Culture Change in Three (Not-So-Simple) Steps


The power of organizational culture is profound, often playing an unseen but pivotal role in the success — or failure — of strategy implementation.

Consider, for example: If your culture tends to be risk-averse, how might that affect implementation of your newly-adopted advocacy strategy? If your culture places high value on top-down decision making and formal written communications, how could that hamper your strategic choice to pursue greater community engagement? If your culture is highly academic or research-oriented, how well prepared are you to execute your new customer service strategy?

It may be that your current culture is well aligned with your organizational strategy. If so, fantastic! But if, like many organizations, you find a disconnect that’s keeping you from being more effective, it might be time for some culture work.

Culture change is by no means easy — and it takes time — but it can be tackled in three principal phases: Assess, Design, and Create.

1. Assess your organizational culture.

To better understand your culture’s alignment with your strategy you must first clarify the attributes of your current culture. It’s often difficult for an organization to recognize its own culture, simply because it is so deeply ingrained as to have become invisible. Therefore, the process of identifying your culture is one of self-examination, questioning, and discussion.

Asking questions like these can help your organization begin to make its culture explicit.

  • Who is involved in decision making, and why?
  • How is authority expressed?
  • How is accountability ensured?
  • Is there openness to discussing challenges, or do difficult issues remain underground?
  • How is information shared and communicated throughout the organization?

This will begin to bring into focus the behaviors that express your culture on a daily basis. Once you have identified characteristics of your current culture, ask some critical questions, like:

  • How well does this culture serve us? What are its positive aspects? What are the negative or “shadow” aspects of this culture?
  • When and/or from where does this behavior originate, and does it still feel authentic and true, or is it a holdover from the past?
  • How well do these behaviors help us advance our chosen strategy? What kinds of behaviors do we need to manifest more frequently to be effective in our chosen strategy?

2. Design your ideal culture.

Working through the questions above should give you some insights into changes that would help you be more effective. Take time to describe what that aspirational culture would look like. What would be the observable attitudes and behaviors, the visual cues or shared rituals, the experience of your clients, staff, and other key stakeholders? Put all this into words (literally write it down!), in as much detail as you can.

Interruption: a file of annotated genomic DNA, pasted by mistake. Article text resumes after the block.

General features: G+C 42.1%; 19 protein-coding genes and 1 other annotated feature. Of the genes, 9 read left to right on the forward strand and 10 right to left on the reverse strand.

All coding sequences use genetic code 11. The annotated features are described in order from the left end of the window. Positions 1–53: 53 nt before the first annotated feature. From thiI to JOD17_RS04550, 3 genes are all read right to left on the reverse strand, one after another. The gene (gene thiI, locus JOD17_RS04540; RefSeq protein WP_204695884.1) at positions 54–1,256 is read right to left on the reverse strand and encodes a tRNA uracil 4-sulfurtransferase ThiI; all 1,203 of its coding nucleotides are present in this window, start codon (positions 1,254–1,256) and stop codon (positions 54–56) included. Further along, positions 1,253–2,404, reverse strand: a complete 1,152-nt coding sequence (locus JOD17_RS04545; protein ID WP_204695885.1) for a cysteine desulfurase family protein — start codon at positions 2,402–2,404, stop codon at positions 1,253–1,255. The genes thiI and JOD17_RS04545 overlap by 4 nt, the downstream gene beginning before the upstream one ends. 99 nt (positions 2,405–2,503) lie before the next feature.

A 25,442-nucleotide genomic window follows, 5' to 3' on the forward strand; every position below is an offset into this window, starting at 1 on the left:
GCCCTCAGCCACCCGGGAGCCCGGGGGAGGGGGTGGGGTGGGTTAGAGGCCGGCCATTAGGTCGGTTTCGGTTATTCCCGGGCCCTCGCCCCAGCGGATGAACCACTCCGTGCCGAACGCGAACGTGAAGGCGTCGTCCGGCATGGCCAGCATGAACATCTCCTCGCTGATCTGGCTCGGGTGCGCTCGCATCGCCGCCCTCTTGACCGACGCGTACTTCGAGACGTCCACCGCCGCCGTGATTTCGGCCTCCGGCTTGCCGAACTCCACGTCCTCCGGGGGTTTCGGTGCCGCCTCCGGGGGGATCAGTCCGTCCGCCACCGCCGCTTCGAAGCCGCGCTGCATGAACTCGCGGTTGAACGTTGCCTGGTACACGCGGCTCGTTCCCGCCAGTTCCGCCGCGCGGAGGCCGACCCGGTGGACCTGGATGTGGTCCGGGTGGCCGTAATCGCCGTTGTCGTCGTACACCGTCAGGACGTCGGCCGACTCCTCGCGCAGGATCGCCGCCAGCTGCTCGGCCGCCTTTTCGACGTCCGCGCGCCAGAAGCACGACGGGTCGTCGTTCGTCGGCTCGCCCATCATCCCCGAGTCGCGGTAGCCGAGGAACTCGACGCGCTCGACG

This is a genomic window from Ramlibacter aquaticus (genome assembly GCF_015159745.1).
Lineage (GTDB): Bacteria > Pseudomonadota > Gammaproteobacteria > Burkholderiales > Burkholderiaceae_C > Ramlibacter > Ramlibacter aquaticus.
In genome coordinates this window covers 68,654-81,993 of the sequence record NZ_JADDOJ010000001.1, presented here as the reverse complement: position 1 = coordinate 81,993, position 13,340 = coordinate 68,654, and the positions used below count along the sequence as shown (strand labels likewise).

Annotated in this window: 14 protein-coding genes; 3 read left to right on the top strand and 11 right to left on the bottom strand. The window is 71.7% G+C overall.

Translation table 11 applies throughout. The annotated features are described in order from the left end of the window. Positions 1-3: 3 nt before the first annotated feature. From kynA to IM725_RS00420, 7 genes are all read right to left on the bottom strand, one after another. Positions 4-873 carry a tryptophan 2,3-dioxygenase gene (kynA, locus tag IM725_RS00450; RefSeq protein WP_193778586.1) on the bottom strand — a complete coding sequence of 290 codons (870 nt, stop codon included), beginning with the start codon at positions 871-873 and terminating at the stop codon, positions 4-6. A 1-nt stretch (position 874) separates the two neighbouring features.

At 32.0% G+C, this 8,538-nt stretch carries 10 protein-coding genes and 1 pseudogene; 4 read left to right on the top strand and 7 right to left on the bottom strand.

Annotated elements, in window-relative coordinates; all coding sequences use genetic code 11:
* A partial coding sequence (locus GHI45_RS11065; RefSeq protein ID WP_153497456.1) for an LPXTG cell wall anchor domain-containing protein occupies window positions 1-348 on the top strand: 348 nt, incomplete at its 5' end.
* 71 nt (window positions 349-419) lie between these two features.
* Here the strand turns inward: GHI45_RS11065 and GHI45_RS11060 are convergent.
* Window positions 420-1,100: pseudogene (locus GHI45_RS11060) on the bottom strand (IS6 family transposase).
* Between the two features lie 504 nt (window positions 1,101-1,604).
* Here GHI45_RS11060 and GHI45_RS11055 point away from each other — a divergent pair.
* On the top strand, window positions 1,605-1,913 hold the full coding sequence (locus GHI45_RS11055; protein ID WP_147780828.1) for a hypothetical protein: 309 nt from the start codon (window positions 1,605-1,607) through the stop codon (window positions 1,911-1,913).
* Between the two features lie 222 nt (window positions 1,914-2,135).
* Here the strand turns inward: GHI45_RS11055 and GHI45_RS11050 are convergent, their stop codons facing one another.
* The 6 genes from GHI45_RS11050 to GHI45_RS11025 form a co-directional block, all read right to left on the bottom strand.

Remember, culture change is not something the CEO, or even the full senior leadership team, can achieve while sequestered in an office somewhere; it requires leadership that balances top-down commitment with bottom-up engagement — if either is lacking, the effort will ultimately fail.

Build broad understanding and support for the change by co-defining not just what will be changing, but why it must change: We will develop our culture to look more like X so that we will be better able to achieve our strategy Y. It may also be helpful to visually chart the changes you seek to make. For example, on a continuum of hierarchy to holacracy, plot where you are at now and where you hope to move.

3. Create the change you seek.

Once you are clear about what needs to change, prioritize up to three actions you can make over the next three to six months to begin developing those desired features or traits. Choose these first steps thoughtfully. Select a change that is most likely to succeed, so that you can start with success. Also consider what change may help unlock or set in motion other changes that you want to see happen. Finally, make it something high-visibility to signal throughout the organization that you are serious and will follow through — and then by all means do follow through. Setting a culture change goal and then abandoning it through neglect, overwork, distraction, or carelessness will only make it that much harder for your next effort to achieve credibility.

Review progress regularly, by putting the culture work on the agenda for board meetings, senior team meetings, all-staff meetings, etc. Be sure to celebrate victories and do post-mortems on setbacks to learn what you might do differently, and as you make progress, keep setting the next goal. Remember, your old organizational culture was not formed in a day (or even weeks or months) — similarly, the new culture will take time become your new “way of doing things.”

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